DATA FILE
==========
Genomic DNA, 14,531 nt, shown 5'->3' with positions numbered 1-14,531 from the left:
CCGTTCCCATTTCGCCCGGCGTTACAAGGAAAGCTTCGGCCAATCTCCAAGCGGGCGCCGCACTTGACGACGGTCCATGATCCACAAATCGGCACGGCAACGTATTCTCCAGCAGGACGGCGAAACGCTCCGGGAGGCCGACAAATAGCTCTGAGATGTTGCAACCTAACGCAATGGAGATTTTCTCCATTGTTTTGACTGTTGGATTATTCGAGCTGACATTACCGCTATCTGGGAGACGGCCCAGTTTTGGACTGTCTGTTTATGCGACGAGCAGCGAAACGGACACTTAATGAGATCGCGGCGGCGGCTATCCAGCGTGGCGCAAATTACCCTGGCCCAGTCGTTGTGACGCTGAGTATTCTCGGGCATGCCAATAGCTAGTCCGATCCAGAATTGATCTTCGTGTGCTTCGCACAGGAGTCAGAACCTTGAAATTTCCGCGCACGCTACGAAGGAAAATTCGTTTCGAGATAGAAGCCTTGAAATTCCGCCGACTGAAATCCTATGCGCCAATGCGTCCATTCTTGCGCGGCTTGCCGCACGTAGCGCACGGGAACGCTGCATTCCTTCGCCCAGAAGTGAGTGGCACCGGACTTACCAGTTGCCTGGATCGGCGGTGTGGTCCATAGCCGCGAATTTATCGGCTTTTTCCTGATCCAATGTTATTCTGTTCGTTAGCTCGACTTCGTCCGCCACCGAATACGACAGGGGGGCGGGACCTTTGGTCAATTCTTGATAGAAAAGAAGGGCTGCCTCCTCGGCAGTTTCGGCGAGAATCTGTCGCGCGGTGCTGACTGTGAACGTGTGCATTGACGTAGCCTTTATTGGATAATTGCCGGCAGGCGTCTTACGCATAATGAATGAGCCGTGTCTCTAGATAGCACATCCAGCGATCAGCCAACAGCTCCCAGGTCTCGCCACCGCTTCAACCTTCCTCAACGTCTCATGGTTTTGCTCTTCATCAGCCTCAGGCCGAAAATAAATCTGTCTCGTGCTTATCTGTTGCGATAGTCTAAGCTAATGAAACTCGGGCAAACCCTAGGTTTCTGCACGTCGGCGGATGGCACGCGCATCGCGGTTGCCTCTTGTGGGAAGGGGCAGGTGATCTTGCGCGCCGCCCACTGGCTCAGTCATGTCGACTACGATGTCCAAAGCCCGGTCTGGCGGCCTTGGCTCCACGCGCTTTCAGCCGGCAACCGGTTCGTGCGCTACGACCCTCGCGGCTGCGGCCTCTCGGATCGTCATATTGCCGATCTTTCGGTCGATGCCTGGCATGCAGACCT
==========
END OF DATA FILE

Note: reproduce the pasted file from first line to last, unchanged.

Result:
Genomic DNA, 14,531 nt, shown 5'->3' with positions numbered 1-14,531 from the left:
CCGTTCCCATTTCGCCCGGCGTTACAAGGAAAGCTTCGGCCAATCTCCAAGCGGGCGCCGCACTTGACGACGGTCCATGATCCACAAATCGGCACGGCAACGTATTCTCCAGCAGGACGGCGAAACGCTCCGGGAGGCCGACAAATAGCTCTGAGATGTTGCAACCTAACGCAATGGAGATTTTCTCCATTGTTTTGACTGTTGGATTATTCGAGCTGACATTACCGCTATCTGGGAGACGGCCCAGTTTTGGACTGTCTGTTTATGCGACGAGCAGCGAAACGGACACTTAATGAGATCGCGGCGGCGGCTATCCAGCGTGGCGCAAATTACCCTGGCCCAGTCGTTGTGACGCTGAGTATTCTCGGGCATGCCAATAGCTAGTCCGATCCAGAATTGATCTTCGTGTGCTTCGCACAGGAGTCAGAACCTTGAAATTTCCGCGCACGCTACGAAGGAAAATTCGTTTCGAGATAGAAGCCTTGAAATTCCGCCGACTGAAATCCTATGCGCCAATGCGTCCATTCTTGCGCGGCTTGCCGCACGTAGCGCACGGGAACGCTGCATTCCTTCGCCCAGAAGTGAGTGGCACCGGACTTACCAGTTGCCTGGATCGGCGGTGTGGTCCATAGCCGCGAATTTATCGGCTTTTTCCTGATCCAATGTTATTCTGTTCGTTAGCTCGACTTCGTCCGCCACCGAATACGACAGGGGGGCGGGACCTTTGGTCAATTCTTGATAGAAAAGAAGGGCTGCCTCCTCGGCAGTTTCGGCGAGAATCTGTCGCGCGGTGCTGACTGTGAACGTGTGCATTGACGTAGCCTTTATTGGATAATTGCCGGCAGGCGTCTTACGCATAATGAATGAGCCGTGTCTCTAGATAGCACATCCAGCGATCAGCCAACAGCTCCCAGGTCTCGCCACCGCTTCAACCTTCCTCAACGTCTCATGGTTTTGCTCTTCATCAGCCTCAGGCCGAAAATAAATCTGTCTCGTGCTTATCTGTTGCGATAGTCTAAGCTAATGAAACTCGGGCAAACCCTAGGTTTCTGCACGTCGGCGGATGGCACGCGCATCGCGGTTGCCTCTTGTGGGAAGGGGCAGGTGATCTTGCGCGCCGCCCACTGGCTCAGTCATGTCGACTACGATGTCCAAAGCCCGGTCTGGCGGCCTTGGCTCCACGCGCTTTCAGCCGGCAACCGGTTCGTGCGCTACGACCCTCGCGGCTGCGGCCTCTCGGATCGTCATATTGCCGATCTTTCGGTCGATGCCTGGCATGCAGACCT